An Animal Control officer will meet with a property caretaker Thursday to determine what can be done to keep a herd of pesky goats from escaping and moseying out into traffic.
No, this isn’t Kentucky or even California’s Central Valley but The Old Road in the Newhall Pass, where as many as 10 goats have escaped through a fence several times in recent weeks.
Wendy McHaddad said she learned of the consistent goat escapes through SCVTV’s Facebook page and wondered if it was her family’s property.
Sure enough, Lt. Alex Flores of the Los Angeles County Department of Animal Control confirmed the address in the 22400 block of The Old Road.
The property is owned by the family patriarch, Fred McHaddad, and maintained by his son Jeff, who herds goats on the property so the family can maintain its agricultural zoning, Wendy McHaddad said.
She said the property provides income for the family through the siting of cell phone towers and other commercial rentals, and speculated that one of the renters with “work trucks” keeps leaving the gate open.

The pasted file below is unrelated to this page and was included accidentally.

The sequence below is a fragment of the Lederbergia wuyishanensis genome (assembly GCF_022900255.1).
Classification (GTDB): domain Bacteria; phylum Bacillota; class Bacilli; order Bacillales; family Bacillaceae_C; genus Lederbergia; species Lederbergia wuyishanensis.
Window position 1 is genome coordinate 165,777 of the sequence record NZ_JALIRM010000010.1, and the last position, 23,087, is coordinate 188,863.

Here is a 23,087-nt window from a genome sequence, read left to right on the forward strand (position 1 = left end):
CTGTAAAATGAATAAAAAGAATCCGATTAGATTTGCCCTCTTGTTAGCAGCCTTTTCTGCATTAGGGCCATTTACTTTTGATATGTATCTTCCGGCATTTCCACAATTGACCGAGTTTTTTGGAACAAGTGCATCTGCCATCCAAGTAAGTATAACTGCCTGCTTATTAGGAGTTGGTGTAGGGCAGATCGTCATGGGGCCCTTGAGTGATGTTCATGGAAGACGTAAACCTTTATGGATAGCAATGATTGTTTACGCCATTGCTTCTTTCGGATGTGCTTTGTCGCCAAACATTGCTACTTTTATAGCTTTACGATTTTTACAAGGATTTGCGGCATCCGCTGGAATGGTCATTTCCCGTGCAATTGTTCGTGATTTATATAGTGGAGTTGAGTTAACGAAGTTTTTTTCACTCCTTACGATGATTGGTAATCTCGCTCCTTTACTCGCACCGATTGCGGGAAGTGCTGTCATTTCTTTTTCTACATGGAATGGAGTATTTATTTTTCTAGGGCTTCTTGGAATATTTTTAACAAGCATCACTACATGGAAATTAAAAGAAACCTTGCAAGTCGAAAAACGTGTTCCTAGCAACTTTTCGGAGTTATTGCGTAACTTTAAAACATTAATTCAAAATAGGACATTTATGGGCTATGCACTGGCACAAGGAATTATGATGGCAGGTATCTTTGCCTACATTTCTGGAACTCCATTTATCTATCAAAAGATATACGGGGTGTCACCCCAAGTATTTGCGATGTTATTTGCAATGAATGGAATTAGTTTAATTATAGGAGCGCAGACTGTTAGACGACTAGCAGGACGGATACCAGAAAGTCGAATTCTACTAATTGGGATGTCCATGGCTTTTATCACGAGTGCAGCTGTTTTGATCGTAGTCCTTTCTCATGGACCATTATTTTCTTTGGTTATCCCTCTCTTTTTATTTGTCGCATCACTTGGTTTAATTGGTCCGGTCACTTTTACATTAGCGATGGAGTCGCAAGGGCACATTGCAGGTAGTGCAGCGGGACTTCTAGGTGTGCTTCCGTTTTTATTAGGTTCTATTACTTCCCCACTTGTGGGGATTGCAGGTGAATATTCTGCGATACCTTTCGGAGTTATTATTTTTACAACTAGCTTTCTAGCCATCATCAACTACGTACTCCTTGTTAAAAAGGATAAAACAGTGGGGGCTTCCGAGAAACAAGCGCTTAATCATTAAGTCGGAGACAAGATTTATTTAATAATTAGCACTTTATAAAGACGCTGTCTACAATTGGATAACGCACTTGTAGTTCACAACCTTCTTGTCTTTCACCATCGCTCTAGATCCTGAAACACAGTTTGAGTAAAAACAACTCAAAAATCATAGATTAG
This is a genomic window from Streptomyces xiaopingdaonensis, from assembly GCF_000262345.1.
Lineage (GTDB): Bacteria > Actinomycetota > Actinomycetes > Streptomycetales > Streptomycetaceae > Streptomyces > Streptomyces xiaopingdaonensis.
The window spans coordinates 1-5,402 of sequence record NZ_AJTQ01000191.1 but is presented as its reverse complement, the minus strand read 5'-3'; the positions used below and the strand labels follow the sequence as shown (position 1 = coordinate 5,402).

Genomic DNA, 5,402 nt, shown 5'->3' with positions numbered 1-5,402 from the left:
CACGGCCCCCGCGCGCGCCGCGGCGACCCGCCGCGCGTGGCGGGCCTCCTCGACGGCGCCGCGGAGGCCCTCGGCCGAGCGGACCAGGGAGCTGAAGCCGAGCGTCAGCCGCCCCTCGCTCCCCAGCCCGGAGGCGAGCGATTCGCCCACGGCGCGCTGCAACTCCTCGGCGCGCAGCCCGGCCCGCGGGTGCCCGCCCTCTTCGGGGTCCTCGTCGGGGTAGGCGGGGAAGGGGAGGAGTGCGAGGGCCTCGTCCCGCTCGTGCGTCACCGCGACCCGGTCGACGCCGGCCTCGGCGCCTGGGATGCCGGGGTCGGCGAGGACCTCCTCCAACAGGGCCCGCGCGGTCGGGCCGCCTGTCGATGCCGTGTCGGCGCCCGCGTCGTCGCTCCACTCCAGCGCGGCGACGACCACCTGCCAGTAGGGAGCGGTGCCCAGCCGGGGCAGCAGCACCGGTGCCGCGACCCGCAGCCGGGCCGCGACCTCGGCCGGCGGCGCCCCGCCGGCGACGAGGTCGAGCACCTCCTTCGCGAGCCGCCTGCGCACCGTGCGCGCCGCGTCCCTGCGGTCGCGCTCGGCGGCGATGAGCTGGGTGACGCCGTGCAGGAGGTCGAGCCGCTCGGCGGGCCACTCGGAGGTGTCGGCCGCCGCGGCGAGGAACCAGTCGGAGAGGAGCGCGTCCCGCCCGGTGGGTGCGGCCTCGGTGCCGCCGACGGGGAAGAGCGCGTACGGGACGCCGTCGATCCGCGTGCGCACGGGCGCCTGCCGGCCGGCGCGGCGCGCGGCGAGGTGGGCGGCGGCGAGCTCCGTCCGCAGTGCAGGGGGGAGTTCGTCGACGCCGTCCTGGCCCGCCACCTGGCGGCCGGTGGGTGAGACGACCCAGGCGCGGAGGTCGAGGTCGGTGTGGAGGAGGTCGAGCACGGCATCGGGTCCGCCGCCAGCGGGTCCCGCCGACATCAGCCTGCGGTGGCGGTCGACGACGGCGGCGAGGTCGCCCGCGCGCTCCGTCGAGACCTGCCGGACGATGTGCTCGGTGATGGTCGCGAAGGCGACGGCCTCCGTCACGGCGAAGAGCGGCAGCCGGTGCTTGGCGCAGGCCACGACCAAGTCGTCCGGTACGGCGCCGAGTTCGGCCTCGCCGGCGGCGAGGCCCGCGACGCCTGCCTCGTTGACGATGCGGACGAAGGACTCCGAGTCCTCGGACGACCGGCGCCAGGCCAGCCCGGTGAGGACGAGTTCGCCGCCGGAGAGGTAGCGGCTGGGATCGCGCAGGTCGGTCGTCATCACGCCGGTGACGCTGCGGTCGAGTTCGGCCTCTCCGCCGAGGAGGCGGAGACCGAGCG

Flores said Wednesday’s escape around 11 a.m. was the first time Animal Control officials were able to determine where the goats were coming from. He said no citations have been issued. About 30 nubian and pygmy goats are on the property, he said.
Wendy McHaddad said the family wants to maintain the agricultural zoning so the city of Santa Clarita can’t take the property – which is on the Los Angeles City side of the L.A.-Santa Clarita border. The property was to be part of developer Dan Palmer’s now-defunct Las Lomas project, which the city of Santa Clarita fought.
McHaddad said it “would have been great if Palmer had gone through” because it would have helped solve the family’s financial challenges relating to a “tragedy a couple of years ago” when a family member in her 40s was incapacitated with a double brain stem stroke.